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Antonine Wall and fortlet, 950m west to 335m ENE of Cleddens

A Scheduled Monument in Kilpatrick, West Dunbartonshire

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Latitude: 55.9203 / 55°55'13"N

Longitude: -4.3898 / 4°23'23"W

OS Eastings: 250754

OS Northings: 672276

OS Grid: NS507722

Mapcode National: GBR 3L.054G

Mapcode Global: WH3NT.JGT7

Entry Name: Antonine Wall and fortlet, 950m W to 335m ENE of Cleddens

Scheduled Date: 15 May 1998

Last Amended: 30 March 2010

Source: Historic Environment Scotland

Source ID: SM6836

Schedule Class: Cultural

Category: Roman: Antonine Wall

Location: Old Kilpatrick

County: West Dunbartonshire

Electoral Ward: Kilpatrick

Traditional County: Dunbartonshire


This monument is a section of the Antonine Wall which runs across an undulating area of ground. This proposal forms part of a programme which is intended to update the scheduling of the Antonine Wall, and extends the protected area along this part of the line of the Wall.

The Antonine Wall at this location consists of the rampart, the ditch, the berm (area between rampart and ditch) and the upcast mound. The Antonine Wall has been flattened at this point, although slight traces of the ditch survive to the W of this section and just to the E of Cleddans Farm. A fortlet is located about 250m W of Cleddans Farm. Its ramparts defined an area which measured internally 18m E-W by about 17.6m N-S.

The fortlet pre-dated the construction of the Wall. Trial excavation indicated that substantial traces of the Antonine Wall and the fortlet survive under the topsoil.

The area to be scheduled measures a maximum of 1350m from the furthest W point to the furthest E by a maximum of 105m N-S, to include the Antonine Wall rampart, berm, ditch and upcast mound, the fortlet and an area to the N and S where traces of activities associated with the construction and use of the monument may survive, as shown in red on the accompanying map extract. To the W the scheduled area extends to the boundaries of house plots on the edge of the built-up area of Clydebank.

The enclosure and track in the immediate vicinity of Cleddans Farm are excluded from the scheduled area. At its E end the scheduled area is defined by the W edge of the path that runs N from Monymusk Place. The N boundary extends 25m beyond the N edge of the Antonine Wall ditch, to include the upcast mound and an area beyond in which traces of activities associated with the construction and use of the monument may survive.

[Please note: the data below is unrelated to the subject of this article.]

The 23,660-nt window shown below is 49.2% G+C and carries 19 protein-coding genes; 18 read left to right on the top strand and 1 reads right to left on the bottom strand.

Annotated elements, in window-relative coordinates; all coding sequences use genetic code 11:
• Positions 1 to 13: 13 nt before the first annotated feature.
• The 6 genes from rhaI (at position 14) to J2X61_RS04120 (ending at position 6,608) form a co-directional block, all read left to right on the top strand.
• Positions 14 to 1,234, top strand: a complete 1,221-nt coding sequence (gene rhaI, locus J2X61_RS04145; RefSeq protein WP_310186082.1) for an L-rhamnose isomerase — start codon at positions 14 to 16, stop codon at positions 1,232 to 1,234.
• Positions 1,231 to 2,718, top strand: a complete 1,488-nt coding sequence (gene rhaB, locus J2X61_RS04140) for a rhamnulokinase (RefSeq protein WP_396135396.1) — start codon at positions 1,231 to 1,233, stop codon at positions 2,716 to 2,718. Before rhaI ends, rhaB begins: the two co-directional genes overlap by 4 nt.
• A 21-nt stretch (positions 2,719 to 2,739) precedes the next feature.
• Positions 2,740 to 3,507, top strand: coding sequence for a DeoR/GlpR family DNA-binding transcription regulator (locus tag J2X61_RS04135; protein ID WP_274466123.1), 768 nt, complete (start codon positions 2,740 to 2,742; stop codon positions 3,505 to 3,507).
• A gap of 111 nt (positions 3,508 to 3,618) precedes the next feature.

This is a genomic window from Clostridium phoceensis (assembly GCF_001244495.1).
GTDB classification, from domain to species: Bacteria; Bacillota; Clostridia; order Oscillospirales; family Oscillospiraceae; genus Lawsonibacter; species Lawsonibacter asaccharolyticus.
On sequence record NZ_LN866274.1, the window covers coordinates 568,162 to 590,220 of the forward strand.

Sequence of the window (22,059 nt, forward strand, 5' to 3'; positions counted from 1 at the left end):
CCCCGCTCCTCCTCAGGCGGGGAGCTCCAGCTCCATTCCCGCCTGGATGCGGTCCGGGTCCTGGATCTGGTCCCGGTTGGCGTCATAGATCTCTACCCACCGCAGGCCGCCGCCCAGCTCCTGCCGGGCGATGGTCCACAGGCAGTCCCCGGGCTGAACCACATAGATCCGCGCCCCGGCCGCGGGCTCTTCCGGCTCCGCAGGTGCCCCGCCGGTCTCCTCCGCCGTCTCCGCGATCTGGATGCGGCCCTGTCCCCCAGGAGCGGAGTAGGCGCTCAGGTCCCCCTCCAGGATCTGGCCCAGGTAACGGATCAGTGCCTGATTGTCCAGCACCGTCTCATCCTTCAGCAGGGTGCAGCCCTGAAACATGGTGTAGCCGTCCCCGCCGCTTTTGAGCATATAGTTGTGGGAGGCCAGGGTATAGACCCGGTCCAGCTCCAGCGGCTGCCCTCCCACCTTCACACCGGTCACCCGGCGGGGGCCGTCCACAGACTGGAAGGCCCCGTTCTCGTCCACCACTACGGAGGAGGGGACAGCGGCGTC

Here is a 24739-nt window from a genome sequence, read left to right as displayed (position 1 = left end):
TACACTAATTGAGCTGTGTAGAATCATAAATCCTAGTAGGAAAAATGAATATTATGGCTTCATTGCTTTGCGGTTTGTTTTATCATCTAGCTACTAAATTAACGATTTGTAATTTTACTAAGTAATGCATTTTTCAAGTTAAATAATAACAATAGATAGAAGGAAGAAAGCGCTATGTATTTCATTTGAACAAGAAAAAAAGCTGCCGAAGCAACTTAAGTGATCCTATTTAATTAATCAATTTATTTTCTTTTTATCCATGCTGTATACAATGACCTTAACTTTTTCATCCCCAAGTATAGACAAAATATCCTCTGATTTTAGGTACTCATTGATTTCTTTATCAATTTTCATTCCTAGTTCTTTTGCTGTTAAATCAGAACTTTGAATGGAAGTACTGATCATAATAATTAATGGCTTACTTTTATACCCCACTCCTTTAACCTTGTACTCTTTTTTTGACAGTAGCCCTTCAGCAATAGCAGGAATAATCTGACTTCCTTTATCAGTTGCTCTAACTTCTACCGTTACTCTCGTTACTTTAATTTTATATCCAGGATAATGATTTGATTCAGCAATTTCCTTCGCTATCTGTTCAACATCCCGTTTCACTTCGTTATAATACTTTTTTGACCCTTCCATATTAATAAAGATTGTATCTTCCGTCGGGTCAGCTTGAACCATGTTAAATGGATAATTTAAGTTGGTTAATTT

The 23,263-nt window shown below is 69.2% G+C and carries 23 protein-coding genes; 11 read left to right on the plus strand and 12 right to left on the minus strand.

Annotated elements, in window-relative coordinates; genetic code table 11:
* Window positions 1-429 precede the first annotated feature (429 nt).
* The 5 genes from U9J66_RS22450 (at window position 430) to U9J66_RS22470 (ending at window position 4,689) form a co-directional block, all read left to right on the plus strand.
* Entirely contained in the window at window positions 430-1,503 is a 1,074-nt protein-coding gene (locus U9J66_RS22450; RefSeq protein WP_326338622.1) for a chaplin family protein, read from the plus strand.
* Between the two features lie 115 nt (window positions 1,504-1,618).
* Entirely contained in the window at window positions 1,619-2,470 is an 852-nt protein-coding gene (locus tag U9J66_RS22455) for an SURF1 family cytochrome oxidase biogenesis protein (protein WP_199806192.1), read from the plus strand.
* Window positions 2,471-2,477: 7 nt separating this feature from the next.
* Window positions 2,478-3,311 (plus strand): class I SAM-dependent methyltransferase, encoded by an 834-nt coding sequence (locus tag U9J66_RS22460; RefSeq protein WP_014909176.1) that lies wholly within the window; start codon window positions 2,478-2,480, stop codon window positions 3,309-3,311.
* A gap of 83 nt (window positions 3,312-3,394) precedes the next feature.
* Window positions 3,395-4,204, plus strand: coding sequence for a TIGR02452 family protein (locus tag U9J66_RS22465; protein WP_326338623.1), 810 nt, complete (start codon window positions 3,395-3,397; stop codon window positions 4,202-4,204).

The S boundary extends 20m behind the back edge of the rampart, and similarly beyond the probable position of the ditches of the fortlet, to include Roman-period deposits which are likely to survive in this area; the military way may also lie within this 20m zone. The top 50cm of the E-W running farm track which runs through the scheduled area is excluded from this scheduling to enable the top surface to be maintained and altered without the need for scheduled monument consent, as are all modern fences.

Source: Historic Environment Scotland

Statement of Scheduling

The monument is of national importance because it has an inherent potential to contribute to our understanding of the past, in particular the Antonine Wall and as well as the character of Roman frontier systems more generally. The monument has high potential to add to our understanding of the construction, maintenance and subsequent abandonment of the Antonine Wall.

There is good potential for the recovery of dateable remains and environmental samples from the fills of the ditch and from the ancient ground surfaces that are sealed by the rampart. Such information has the capacity to greatly enhance our understanding of the character of the local landscape when the Antonine Wall was occupied.

The monument is an important survival, situated on the periphery of urban development in an area that has undergone intensive cultivation for several centuries. Excavation of the fortlet in 1979 demonstrated that the buried remains of the Antonine Wall are particularly well-preserved beneath the topsoil and the potential for further archaeological remains of the Antonine Wall is high.

The fortlet has good potential for the preservation of occupation evidence offering an insight into the everyday lives of the soldiers garrisoned there. The loss of the monument would impede our ability to understand the frontier and would erode the overall importance of the Antonine Wall as a single linear monument spanning central Scotland.

Source: Historic Environment Scotland



RCAHMS records the monument as NS 57 SW 65.00.


Breeze, D. J. (2006) The Antonine Wall, Edinburgh: John Donald.

Hanson, W. S. and Maxwell, G. S. (1986) The Antonine Wall: Rome's North West Frontier, Edinburgh: Edinburgh University Press.

Macdonald, G. (1934) The Roman Wall in Scotland (2nd ed.), 105-111, Oxford: Clarendon Press

Keppie, L. J. F. (1990) Scotland's Roman Remains, Edinburgh: John Donald.

Keppie, L. J. F. and Walker, J. J. (1981) 'Fortlets on the Antonine Wall at Seabegs Wood, Kinneil and Cleddans'', Britannia 12, 143-62.

Robertson, A. S. and Keppie, L. J. F. (2001) The Antonine Wall, Glasgow: Glasgow Archaeological Society.

Roy, W. (1793) The Military Remains of the Romans in North Britain, London: Bullmer and Co/Society of Antiquaries of London, 35.

Source: Historic Environment Scotland

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